• build time - stored in /etc/timestamp and generated by the build system when the image is generated
  • network time - managed by chronyd
  • RTC time when available

Early in the boot process, the OS will start three services associated with the sources listed above, which manage the system clock.

The first one is timeinit-rtc. This service, when a RTC is available (/etc/rtc) will update the system clock using the value read from the RTC. If there is no RTC available, the service will not do anything. The second service is timeinit-timestamp which reads the build timestamp and updates the system clock if the timestamp is after the current system clock. The third service is chronyd.service which is responsible of managing the time afterwards over NTP.

The order of the services is as stated above and provides a robust time initialization at boot in both cases where RTC is or not available.

Devices support

WiFi Adapters

We currently tested and provide explicit support for the following WiFi adapters:

  • bcm43143 based adapters
    • Example: Official RPI WiFi adapter link


We currently test as part of our release process and provide explicit support for the following modems:

  • USB modems (tested on Raspberry Pi 3, Balena Fin, Intel NUC and Nvidia TX2)
    • Huawei MS2131i-8
    • Huawei MS2372
  • mPCI modems (tested on Balena Fin and Nvidia TX2 Spacely carrier)
    • Huawei ME909s-120
    • Quectel EC20
    • SIM7600E

How to fix various build errors

  • Supervisor fails with a log similar to:
Step 3 : RUN chmod 700 /
---> Running in 445fe69866f9
operation not supported

This is probably because of a docker bug where, if you update kernel and don't reboot, docker gets confused. The fix is to reboot your system. More info:


The behaviour of balenaOS can be configured by setting the following keys in the config.json file in the boot partition. This configuration file is also used by the supervisor.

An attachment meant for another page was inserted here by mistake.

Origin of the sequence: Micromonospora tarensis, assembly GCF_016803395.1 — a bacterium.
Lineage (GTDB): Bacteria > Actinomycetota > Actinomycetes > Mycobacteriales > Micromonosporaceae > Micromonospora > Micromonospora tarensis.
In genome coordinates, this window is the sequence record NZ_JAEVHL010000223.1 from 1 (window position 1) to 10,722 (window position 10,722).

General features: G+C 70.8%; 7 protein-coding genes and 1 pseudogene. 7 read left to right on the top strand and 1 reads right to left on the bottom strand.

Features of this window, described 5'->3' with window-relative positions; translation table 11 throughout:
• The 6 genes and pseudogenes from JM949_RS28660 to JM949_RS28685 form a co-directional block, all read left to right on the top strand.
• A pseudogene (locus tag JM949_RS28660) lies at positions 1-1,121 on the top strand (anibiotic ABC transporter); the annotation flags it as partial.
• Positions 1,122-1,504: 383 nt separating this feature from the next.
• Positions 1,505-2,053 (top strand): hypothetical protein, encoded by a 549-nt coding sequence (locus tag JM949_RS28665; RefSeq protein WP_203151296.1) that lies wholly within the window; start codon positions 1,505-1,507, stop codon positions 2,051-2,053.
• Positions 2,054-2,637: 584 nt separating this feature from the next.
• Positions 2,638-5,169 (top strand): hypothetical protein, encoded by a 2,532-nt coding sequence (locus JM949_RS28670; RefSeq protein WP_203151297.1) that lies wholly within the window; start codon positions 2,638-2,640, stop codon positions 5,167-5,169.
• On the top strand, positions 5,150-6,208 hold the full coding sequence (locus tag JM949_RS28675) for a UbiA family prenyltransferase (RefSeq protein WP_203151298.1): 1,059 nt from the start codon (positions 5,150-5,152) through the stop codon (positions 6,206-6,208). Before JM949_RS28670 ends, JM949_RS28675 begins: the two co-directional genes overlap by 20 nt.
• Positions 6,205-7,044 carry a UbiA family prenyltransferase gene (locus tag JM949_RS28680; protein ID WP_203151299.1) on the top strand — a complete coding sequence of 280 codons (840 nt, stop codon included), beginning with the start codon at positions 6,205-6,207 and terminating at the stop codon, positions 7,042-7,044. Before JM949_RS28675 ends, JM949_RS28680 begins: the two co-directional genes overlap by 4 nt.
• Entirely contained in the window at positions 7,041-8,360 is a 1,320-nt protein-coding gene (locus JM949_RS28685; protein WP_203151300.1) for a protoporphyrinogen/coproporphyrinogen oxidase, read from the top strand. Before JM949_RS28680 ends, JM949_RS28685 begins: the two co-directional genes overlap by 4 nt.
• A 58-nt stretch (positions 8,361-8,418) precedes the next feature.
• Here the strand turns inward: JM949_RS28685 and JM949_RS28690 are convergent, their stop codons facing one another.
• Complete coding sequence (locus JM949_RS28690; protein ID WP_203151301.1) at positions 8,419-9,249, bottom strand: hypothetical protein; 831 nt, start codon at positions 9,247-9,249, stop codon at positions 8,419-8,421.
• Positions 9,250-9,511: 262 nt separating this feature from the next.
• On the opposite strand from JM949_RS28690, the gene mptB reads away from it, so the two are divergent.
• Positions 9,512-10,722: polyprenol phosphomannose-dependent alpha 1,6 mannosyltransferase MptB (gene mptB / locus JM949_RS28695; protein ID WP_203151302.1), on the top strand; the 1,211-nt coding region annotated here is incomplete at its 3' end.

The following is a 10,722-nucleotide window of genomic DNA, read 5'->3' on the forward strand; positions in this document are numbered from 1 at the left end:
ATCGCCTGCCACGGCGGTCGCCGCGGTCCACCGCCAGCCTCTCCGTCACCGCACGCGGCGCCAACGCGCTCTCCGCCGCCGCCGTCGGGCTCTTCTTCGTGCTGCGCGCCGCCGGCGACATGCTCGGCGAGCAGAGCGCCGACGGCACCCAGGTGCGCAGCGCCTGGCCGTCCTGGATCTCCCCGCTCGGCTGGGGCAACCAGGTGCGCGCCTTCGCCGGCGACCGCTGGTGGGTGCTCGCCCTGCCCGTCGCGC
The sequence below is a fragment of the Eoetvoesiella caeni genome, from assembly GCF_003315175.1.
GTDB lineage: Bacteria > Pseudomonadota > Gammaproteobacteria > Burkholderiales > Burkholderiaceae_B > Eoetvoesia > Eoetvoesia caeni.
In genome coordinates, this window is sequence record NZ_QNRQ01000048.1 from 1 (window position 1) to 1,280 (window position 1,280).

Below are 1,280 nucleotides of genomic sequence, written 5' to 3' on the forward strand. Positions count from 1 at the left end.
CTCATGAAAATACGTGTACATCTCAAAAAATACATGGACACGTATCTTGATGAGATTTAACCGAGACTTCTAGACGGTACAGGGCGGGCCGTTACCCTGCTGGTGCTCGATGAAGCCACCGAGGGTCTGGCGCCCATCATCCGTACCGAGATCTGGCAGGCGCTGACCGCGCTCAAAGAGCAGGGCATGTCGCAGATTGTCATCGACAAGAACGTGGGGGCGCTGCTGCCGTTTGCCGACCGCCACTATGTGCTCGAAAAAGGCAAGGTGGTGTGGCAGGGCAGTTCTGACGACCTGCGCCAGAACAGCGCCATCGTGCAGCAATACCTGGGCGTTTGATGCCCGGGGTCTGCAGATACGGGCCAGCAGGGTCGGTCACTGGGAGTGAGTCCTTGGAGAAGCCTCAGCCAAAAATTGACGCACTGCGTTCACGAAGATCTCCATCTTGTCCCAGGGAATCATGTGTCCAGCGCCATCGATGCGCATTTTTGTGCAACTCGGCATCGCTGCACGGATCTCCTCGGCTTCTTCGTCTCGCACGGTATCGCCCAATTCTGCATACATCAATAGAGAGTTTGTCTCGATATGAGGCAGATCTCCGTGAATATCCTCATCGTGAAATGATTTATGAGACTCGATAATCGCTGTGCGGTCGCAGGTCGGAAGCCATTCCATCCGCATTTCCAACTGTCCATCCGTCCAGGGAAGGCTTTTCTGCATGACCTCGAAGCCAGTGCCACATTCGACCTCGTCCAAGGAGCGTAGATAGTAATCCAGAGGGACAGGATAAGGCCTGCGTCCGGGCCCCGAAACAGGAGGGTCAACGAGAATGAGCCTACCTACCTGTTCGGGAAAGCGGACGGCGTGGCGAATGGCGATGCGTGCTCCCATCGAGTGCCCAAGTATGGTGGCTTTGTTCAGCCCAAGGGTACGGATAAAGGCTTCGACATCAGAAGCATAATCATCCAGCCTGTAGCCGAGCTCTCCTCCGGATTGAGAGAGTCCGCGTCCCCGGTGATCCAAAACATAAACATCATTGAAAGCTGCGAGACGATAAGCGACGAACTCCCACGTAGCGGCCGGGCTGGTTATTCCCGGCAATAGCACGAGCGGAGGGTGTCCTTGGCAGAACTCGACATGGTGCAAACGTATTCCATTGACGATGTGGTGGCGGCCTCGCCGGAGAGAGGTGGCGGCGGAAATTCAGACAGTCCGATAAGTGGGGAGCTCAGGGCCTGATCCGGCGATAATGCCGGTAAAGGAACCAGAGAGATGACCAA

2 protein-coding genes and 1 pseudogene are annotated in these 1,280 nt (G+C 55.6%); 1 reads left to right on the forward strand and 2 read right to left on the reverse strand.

String. The configured hostname of this device, otherwise the UUID is used.


Boolean. Enable or disable persistent logging on this device.


String. The country in which the device is operating. This is used for setting with WiFi regulatory domain.


String. A space-separated list of NTP servers to use for time synchronization. Defaults to servers.


String. A space-separated list of preferred DNS servers to use for name resolution:

  • when dnsServers is not defined, or empty, the default value of it will be considered google DNS (;
  • when dnsServers is "null" (a string), the system will not alter dnsServers to the default server as stated above;
  • when dnsServers is defined and not "null" it will be considered as such without any additional servers servers.


Multiple settings that customize the OS at runtime are nested under here.



This object defines configuration related to Wi-Fi as it follows:

  • "randomMacAddressScan" string key where the value is a boolean
    • Configures MAC address randomization of a Wi-Fi device during scanning.

See below an example of a config.json snippet which disables MAC address randomization of Wi-Fi device during scanning:

"os": {
  "network" : {
    "wifi": {
      "randomMacAddressScan": false


String. Custom udev rules can be passed via config.json.

To turn a rule into the format that can be easily added to config.json, use

cat rulefilename | jq -sR . e.g.

root@resin:/etc/udev/rules.d# cat 64.rules | jq -sR .
"ACTION!=\"add|change\", GOTO=\"modeswitch_rules_end\"\nKERNEL==\"ttyACM*\", ATTRS{idVendor}==\"1546\", ATTRS{idProduct}==\"1146\", TAG+=\"systemd\", ENV{SYSTEMD_WANTS}=\"u-blox-switch@'%E{DEVNAME}'.service\"\nLBEL=\"modeswitch_rules_end\"\n"

An example config.json snippet with 2 rules:

  "os": {
    "udevRules": {
      "56": "ENV{ID_FS_LABEL_ENC}==\"resin-root*\", IMPORT{program}=\"resin_update_state_probe $devnode\", SYMLINK+=\"disk/by-state/$env{RESIN_UPDATE_STATE}\"",
      "64" : "ACTION!=\"add|change\", GOTO=\"modeswitch_rules_end\"\nKERNEL==\"ttyACM*\", ATTRS{idVendor}==\"1546\", ATTRS{idProduct}==\"1146\", TAG+=\"systemd\", ENV{SYSTEMD_WANTS}=\"u-blox-switch@'%E{DEVNAME}'.service\"\nLBEL=\"modeswitch_rules_end\"\n"

This will create /etc/udev/rules.d/56.rules and /etc/udev/rules.d/64.rules The first time rules are added/modified, these rules will be added and udevd will be asked to reload rules and re-trigger.


Array of strings. Holds a list of public SSH keys that will be used by the SSH server for authentication.


  "os": {
    "sshKeys": [

Yocto version support

The following Yocto versions are supported:

  • Sumo (2.5)
  • Rocko (2.4)
  • Pyro (2.3)
  • Morty (2.2)
  • Krogoth (2.1)
You can’t perform that action at this time.